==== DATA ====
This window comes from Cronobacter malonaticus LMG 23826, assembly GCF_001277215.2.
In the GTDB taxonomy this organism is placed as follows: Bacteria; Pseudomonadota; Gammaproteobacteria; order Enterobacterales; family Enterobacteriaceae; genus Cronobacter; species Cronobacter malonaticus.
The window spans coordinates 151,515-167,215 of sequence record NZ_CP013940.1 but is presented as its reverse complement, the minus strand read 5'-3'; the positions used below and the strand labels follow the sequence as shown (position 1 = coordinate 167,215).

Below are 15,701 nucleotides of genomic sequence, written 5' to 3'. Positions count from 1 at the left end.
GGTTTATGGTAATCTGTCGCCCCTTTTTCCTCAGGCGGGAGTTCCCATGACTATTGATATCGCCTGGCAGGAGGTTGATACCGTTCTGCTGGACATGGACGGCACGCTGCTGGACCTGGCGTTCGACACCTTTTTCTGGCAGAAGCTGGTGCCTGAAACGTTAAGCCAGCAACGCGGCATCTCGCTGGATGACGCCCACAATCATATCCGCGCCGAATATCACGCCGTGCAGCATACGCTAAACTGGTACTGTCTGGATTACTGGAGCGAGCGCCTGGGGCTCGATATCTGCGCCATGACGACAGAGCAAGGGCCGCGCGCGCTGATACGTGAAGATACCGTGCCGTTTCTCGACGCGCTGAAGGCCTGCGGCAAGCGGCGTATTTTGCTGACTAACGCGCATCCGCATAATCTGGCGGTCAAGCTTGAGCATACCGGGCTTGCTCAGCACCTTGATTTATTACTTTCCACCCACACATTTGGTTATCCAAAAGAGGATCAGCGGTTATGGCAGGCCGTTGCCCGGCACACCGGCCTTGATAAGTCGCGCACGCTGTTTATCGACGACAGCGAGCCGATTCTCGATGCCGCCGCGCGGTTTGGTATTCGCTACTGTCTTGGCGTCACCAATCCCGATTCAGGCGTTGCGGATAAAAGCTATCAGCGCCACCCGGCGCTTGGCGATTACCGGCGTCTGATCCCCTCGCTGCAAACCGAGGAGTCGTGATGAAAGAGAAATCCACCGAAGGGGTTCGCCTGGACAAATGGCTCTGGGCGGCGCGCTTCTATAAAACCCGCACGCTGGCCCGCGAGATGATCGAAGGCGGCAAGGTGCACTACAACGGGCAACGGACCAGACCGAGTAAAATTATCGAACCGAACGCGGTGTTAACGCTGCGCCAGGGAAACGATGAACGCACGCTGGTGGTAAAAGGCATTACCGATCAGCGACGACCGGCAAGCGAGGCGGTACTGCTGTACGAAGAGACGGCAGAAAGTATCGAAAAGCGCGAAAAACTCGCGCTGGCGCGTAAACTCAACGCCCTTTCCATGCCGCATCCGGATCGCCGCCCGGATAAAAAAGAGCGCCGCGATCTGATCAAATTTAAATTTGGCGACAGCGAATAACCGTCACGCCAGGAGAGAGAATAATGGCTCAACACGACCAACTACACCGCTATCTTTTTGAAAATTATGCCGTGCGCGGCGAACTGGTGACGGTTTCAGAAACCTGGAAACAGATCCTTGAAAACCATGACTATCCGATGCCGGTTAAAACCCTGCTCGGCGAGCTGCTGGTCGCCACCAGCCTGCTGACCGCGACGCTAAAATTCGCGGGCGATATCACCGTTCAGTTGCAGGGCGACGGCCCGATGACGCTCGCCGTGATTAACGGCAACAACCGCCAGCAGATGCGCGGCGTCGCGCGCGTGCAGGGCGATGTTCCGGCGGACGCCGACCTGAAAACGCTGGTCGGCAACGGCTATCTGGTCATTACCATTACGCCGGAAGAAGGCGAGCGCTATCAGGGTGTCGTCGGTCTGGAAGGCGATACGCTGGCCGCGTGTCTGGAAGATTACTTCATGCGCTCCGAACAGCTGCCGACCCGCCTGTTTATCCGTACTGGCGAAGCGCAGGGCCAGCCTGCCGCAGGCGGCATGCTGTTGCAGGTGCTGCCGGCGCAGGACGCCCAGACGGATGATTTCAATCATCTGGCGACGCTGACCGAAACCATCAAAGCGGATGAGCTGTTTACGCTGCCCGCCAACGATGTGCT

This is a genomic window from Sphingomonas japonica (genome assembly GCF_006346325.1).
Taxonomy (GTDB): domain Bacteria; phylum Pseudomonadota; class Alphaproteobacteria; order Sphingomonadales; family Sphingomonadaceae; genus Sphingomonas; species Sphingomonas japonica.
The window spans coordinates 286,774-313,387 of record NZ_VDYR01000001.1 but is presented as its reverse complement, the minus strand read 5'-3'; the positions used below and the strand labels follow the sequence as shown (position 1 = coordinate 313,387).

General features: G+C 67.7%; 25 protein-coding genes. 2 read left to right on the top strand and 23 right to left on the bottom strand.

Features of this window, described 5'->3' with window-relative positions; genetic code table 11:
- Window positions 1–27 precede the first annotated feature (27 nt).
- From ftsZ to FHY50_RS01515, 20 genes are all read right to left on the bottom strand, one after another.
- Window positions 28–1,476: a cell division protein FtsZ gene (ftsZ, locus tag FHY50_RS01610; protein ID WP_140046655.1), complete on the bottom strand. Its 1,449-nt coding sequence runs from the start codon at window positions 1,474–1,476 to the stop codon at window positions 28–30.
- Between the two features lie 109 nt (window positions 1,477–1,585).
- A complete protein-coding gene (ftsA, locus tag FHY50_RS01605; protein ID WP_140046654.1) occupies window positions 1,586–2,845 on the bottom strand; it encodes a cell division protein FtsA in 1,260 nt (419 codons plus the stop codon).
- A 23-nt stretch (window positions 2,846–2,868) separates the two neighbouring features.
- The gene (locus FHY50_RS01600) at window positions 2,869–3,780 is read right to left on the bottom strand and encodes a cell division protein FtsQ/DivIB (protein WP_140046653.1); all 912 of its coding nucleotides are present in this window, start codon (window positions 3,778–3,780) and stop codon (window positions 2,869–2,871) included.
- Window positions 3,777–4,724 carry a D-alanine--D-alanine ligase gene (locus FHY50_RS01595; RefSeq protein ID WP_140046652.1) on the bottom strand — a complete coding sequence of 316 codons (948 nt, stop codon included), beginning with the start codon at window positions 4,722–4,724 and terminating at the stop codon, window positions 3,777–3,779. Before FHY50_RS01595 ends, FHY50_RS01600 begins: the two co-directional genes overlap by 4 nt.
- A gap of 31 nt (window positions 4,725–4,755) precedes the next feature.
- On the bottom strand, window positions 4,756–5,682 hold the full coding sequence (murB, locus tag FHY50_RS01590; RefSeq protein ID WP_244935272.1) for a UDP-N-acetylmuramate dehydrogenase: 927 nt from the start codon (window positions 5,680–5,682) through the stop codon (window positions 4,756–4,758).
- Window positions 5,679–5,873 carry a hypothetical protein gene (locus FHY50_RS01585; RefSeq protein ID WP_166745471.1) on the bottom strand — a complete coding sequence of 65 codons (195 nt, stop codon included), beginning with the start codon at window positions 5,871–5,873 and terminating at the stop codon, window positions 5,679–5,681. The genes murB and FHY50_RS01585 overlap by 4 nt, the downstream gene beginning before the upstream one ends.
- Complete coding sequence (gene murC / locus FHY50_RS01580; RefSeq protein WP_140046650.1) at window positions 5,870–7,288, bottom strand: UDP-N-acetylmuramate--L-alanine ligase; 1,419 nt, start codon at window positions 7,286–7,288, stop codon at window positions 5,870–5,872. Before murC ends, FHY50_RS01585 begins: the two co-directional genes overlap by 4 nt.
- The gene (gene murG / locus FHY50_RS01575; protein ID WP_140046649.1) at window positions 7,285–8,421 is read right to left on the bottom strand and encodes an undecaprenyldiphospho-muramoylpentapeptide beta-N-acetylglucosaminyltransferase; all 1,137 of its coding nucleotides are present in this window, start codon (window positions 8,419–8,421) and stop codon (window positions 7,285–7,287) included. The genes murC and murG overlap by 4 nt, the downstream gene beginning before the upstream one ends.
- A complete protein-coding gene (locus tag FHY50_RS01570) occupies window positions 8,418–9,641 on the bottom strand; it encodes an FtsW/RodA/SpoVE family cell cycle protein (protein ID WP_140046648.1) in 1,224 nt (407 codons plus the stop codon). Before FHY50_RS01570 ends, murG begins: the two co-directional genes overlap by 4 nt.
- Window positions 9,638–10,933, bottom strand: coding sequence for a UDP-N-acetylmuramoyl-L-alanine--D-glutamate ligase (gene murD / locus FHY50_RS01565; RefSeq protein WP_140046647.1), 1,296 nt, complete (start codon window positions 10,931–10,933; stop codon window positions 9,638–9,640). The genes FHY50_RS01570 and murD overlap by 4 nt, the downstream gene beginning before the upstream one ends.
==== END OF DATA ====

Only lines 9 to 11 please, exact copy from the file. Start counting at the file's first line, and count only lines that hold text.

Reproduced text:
General features: G+C 67.7%; 25 protein-coding genes. 2 read left to right on the top strand and 23 right to left on the bottom strand.

Features of this window, described 5'->3' with window-relative positions; genetic code table 11:
- Window positions 1–27 precede the first annotated feature (27 nt).